For all stable nuclei,   must be less than 1. In that case, the total deformation energy of nuclei undergoing fission will increase by an amount  , as the nucleus deforms towards fission. This increase in potential energy can be thought of as the activation energy barrier for the fission reaction. However, modern calculations of the potential energy of deformation for the liquid drop model involve many deformation coordinates aside from   and represent major computational tasks.

Shell CorrectionsEdit

In order to get more reasonable values for the nuclear masses in the liquid drop model, it is necessary to include shell effects. Vilen Strutinsky proposed such a method using "shell correction" and corrections for nuclear pairing to the liquid drop model.[5] In this method, the total energy of the nucleus is taken as the sum of the liquid drop model energy,  , the shell,  , and pairing,  , corrections to this energy as:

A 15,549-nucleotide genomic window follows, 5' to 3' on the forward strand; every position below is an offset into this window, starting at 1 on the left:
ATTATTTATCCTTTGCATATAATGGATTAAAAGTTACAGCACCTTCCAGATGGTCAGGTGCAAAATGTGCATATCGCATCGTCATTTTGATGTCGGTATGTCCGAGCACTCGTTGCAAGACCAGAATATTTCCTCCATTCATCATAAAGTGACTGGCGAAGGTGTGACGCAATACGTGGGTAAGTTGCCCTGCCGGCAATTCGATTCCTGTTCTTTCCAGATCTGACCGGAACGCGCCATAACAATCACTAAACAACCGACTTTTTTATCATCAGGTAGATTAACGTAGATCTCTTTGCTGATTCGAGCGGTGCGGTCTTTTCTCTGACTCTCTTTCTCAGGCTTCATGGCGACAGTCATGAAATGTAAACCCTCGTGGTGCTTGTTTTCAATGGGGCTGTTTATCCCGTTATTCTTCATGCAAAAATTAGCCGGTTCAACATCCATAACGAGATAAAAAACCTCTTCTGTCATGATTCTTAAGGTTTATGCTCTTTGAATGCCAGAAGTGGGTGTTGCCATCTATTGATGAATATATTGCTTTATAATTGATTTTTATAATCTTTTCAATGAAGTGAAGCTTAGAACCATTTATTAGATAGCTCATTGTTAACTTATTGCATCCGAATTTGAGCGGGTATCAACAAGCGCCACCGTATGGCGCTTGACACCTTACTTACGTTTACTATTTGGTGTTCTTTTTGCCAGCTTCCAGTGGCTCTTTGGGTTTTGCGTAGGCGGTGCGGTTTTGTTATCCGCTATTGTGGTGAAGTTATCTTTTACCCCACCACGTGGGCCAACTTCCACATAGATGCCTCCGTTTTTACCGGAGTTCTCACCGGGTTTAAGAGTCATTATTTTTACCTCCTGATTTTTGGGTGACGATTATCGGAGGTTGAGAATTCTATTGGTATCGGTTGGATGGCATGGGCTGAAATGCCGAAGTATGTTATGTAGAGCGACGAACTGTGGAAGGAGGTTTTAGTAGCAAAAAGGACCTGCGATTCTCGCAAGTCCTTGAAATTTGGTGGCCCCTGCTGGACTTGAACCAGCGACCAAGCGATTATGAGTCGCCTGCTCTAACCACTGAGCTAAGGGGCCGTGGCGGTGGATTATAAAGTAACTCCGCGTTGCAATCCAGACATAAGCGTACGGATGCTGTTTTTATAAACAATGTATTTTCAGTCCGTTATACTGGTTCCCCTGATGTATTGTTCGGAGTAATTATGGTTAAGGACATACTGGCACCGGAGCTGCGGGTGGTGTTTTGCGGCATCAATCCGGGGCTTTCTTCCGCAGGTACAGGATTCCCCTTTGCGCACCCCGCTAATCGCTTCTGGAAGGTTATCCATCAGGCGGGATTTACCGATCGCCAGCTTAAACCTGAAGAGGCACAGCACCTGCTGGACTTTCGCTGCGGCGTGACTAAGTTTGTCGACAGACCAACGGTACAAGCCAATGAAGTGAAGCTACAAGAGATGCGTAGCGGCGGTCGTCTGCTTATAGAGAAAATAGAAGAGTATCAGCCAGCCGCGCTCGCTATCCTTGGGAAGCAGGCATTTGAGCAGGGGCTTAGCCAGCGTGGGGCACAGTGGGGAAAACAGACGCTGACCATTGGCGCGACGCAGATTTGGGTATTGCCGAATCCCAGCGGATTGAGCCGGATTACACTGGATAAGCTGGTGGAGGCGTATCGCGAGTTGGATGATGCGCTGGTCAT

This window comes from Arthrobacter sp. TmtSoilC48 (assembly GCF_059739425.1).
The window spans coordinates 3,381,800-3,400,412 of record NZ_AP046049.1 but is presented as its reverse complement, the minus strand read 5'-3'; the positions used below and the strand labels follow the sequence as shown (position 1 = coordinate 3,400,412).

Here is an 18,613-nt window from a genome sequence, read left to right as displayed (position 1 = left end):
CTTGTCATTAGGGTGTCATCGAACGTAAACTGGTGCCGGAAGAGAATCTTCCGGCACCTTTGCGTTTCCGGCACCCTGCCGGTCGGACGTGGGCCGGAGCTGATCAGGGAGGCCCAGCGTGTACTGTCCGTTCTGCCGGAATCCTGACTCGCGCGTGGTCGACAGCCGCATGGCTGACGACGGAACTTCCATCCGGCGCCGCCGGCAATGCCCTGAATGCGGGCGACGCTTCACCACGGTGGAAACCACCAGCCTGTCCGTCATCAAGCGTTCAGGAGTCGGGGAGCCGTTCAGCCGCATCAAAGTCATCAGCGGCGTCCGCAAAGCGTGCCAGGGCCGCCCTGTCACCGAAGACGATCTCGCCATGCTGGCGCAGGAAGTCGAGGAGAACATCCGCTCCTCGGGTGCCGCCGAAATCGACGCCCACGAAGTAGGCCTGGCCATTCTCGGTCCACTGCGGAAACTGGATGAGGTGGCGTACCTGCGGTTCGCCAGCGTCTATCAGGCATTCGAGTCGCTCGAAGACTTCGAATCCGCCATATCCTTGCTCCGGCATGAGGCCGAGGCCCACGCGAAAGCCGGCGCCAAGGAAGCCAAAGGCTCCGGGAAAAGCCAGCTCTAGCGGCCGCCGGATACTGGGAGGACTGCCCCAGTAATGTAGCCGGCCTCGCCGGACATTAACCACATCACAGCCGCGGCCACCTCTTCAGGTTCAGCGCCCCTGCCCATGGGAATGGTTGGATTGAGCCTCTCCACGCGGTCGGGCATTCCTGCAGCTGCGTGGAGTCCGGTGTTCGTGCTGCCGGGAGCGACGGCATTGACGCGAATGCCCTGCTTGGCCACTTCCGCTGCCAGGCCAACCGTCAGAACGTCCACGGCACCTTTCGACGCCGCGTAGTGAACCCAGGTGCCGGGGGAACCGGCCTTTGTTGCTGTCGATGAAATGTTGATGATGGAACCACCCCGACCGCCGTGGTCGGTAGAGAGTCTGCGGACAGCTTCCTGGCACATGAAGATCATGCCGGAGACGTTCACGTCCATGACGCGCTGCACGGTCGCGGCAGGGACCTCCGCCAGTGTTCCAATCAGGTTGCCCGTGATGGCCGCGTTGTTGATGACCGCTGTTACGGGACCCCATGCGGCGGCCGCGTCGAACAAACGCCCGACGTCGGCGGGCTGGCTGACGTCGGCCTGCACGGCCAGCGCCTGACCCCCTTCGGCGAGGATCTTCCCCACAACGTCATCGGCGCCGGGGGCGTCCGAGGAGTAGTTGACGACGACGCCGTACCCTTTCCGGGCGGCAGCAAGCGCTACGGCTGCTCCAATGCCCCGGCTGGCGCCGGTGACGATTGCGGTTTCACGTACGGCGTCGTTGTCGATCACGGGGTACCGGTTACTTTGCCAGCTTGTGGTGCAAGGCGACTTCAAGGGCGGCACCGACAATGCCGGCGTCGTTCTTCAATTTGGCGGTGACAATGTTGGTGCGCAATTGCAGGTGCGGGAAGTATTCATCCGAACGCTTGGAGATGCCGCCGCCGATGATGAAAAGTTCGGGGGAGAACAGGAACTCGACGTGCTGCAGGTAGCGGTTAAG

The shell corrections, just like the liquid drop energy, are functions of the nuclear deformation. The shell corrections tend to lower the ground state masses of spherical nuclei with magic or near-magic numbers of neutrons and protons. They also tend to lower the ground state mass of mid shell nuclei at some finite deformation thus accounting for the deformed nature of the actinides. Without these shell effects, the heaviest nuclei could not be observed as they would decay by spontaneous fission on a time scale much shorter than we can observe.